Part of the film that really drew me in was the delicate line that we find ourselves in with cancel culture and being in post #MeToo, how we are more aware of sexual harassment. I loved how you intertwined those topics. Can you talk about why that aspect of the film was important to you to bring to the screen?
The characters came from Coburn and I having these great discussions about this subtle kind of misogyny that is so deeply ingrained within our own families, friends and the people we love. How do these old ways of patriarchy keep rearing their heads in the wrong ways? We didn’t want to be overtly righteous or moralistic in showing this or tell people exactly how they should feel about it. I never like to spoonfeed the audience, and Coburn doesn’t either. That’s how “Once Upon A River” was too. If you want to make these judgements, you can, but I don’t really want to spell it out for you. I just want to observe these things and keep them as authentic and grounded as possible. I wanted to show in the film these discussions that I have literally heard from people who are not necessarily bad people. It is part of what I think is worth looking at and noting. I think just by observing these things onscreen this can change things and make an impact.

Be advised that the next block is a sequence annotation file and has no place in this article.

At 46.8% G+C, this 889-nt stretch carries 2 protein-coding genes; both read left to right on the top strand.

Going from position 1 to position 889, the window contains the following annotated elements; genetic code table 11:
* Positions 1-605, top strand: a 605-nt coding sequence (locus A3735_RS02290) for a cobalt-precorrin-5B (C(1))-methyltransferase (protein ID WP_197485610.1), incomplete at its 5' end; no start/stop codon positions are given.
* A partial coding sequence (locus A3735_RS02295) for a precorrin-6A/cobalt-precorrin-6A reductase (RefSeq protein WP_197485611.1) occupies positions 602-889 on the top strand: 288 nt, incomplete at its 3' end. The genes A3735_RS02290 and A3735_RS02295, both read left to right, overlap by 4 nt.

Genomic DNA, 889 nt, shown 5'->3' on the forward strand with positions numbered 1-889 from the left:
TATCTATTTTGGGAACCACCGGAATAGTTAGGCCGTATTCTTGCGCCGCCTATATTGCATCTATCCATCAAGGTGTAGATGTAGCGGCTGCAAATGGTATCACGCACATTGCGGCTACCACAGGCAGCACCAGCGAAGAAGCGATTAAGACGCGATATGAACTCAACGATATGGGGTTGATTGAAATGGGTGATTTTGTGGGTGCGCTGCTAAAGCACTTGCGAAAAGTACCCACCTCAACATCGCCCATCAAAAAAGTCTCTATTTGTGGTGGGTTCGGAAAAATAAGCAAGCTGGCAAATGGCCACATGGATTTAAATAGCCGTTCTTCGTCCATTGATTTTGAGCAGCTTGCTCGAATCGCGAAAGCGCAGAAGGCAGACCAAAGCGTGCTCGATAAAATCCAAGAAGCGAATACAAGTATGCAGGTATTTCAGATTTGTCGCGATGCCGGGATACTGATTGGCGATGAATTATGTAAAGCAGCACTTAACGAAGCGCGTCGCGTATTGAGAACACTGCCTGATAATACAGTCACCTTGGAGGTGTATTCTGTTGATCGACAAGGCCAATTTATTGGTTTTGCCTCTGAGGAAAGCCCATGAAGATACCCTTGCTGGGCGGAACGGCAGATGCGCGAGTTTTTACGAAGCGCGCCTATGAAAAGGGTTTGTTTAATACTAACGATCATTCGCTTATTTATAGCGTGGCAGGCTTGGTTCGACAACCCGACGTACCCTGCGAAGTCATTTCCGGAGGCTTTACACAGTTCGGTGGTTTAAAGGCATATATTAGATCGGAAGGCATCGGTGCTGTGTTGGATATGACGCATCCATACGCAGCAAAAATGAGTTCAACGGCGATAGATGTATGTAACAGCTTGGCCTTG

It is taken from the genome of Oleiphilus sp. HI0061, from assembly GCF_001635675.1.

So Coburn and I wanted to figure out how to show all of this without being morally righteous about it. We thought we could show it through the dynamic between these two types of men with Will and Graham. One man is kind of charming but also douchey in a questionable way, but he is also this alpha ambitious guy. Then there is this other man who is more sensitive and compassionate, but is stuck in his life. In many ways, you see that dynamic play out so often all the time with men. How do these paradigms keep persisting? It was fun to write in that way. How do we show this but not necessarily judge it in a way where we’re overtly telling people what and how to feel?
I thought it was great how you brought Evie’s story into the mix. It was interesting to see how the family reacts to Evie coming out as a trans woman. Can you talk about that aspect of the film?